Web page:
Combining UKESM simulations with offline analysis based on the SOCRATES radiative transfer and JULES land surface models to better understand the drivers and sensitivity of diffuse radiation effects on vegetation (Rap et al., 2015).
Potential for high impact outcome
Fully understanding the impacts of volcanoes on climate remains an important research area, and accurately charactering their effects is key to attributing anthropogenic influences on historical climate change. Through ongoing collaboration with scientists at the UK Met Office and internationally through the SPARC initiative on stratospheric sulphur, this project can answer important unresolved questions about how volcanoes influence stratospheric composition and climate. The Leeds team are involved with a NASA-initiated activity to co-ordinate international modelling and observational capabilities to prepare for monitoring the effects from a future major volcanic eruption. The research in the project will likely lead to several papers, with the potential for submission to high impact journals.
The student will be supervised by Dr Graham Mann, Prof. Martyn Chipperfield and Dr Alex Rap within the ICAS stratospheric aerosol, atmospheric chemistry and physical climate research groups. This project provides a high level of specialist scientific training in: (i) State-of-the-science application and analysis of global atmospheric composition-climate models; (ii) techniques to analyse and compare with satellite measurements of atmospheric composition; (iii) numerical modeling and use of cutting-edge supercomputers. The student will have extended visits to Exeter to work with the CASE partner at the Met Office under the supervision of Prof. Jim Haywood and Dr. Andy Jones. The student will have access to a broad spectrum of training workshops in Leeds including extensive training workshops in numerical modelling and generic skills (http://www.emeskillstraining.leeds.ac.uk/).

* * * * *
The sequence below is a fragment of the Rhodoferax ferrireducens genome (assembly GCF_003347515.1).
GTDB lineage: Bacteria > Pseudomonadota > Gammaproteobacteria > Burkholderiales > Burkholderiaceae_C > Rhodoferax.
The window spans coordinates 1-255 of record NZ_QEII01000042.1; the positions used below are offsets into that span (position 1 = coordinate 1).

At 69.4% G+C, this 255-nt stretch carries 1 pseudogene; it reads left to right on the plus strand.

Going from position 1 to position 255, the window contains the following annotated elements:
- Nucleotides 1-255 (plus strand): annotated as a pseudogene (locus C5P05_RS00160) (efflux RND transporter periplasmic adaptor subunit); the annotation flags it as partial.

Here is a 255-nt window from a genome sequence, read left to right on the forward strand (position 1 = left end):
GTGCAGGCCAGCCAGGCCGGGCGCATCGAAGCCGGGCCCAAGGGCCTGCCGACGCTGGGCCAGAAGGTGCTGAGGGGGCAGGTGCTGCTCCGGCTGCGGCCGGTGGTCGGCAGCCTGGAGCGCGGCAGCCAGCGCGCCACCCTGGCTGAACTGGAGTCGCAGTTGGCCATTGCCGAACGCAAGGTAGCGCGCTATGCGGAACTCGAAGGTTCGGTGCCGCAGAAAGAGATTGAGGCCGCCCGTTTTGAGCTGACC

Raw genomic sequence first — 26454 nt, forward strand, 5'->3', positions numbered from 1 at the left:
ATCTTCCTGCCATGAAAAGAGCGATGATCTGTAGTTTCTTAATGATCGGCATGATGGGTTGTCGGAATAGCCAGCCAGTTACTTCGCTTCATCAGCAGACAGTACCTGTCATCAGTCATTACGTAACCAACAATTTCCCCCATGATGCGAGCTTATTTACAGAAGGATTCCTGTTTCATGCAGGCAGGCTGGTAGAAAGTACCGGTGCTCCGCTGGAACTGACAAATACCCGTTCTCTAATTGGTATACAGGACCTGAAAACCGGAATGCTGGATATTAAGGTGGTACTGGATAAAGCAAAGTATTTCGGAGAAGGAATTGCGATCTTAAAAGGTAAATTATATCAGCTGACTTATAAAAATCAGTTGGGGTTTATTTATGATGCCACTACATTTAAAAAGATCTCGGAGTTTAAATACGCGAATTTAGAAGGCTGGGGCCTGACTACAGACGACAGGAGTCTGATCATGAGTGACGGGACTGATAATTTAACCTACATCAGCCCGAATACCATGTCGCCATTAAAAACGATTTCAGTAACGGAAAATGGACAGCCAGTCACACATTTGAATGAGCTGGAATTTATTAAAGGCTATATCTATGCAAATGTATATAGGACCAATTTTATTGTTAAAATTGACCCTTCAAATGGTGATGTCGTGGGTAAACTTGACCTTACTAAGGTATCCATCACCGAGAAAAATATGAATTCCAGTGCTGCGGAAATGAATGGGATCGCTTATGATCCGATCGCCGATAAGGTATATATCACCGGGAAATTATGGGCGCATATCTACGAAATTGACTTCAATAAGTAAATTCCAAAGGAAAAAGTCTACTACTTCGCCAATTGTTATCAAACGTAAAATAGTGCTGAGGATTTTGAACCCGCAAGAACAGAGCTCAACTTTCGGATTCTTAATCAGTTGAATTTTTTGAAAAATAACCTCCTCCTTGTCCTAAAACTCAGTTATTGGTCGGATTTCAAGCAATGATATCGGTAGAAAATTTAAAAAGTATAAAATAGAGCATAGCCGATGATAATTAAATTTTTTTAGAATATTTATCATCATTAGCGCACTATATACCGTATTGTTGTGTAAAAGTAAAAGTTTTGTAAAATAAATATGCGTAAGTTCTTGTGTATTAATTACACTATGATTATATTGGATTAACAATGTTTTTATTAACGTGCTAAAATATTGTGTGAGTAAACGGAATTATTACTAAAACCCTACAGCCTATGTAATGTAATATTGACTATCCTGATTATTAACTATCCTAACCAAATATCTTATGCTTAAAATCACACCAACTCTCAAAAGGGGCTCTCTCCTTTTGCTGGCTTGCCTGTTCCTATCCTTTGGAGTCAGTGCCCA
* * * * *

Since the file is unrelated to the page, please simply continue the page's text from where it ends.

The project will be part of the extensive collaborations in atmospheric science between Leeds and the UK Met Office. The research for this project will improve the fidelity of simulated volcanic influences on stratospheric composition and climate within UKESM. The experiments and research findings are also part of a wider activity to prepare for simulating the potential impacts from a future major volcanic event.
- Blumenthaler and Ambach (1994) Changes in solar radiation fluxes after the Pinatubo eruption, Tellus, 46B, 76-78.
- Dhomse et al. (2014) Aerosol microphysics simulations of the Mt. Pinatubo eruption with the UM-UKCA composition-climate model, Atmos. Chem. Phys., 14, 11221–11246.
- Fahey et al. (1993) In-situ measurements constraining the role of sulphate aerosols in mid-latitude ozone depletion, Nature, 363, 509-514.
- Gu et al., (2003) Response of a Deciduous Forest to the Mount Pinatubo Eruption: Enhanced Photosynthesis, Science 299, 2035-2038.
- Mann et al. (2010) Description and evaluation of GLOMAP-mode: a modal global
- aerosol microphysics model for the UKCA composition-climate model, Geosci. Mod. Dev., 3, 519–551, 2010.
- Rap et al. (2015) Fires increase Amazon forest productivity through increases in diffuse radiation, Geophys. Res. Lett., 42, 4654–4662.
- Timmreck (2012) Modeling the climatic effects of large explosive volcanic eruptions, WIREs Clim Change 2012, 3:545–564.
- Vernier et al. (2011) Major influence of tropical volcanic eruptions on the stratospheric aerosol layer during the last decade, Geophys. Res. Lett., 38, L12807.
Related undergraduate subjects:
- Applied mathematics
- Atmospheric science
- Chemical engineering
- Earth science
- Earth system science
- Environmental science
- Geological science
- Natural sciences
- Physical science
- Remote sensing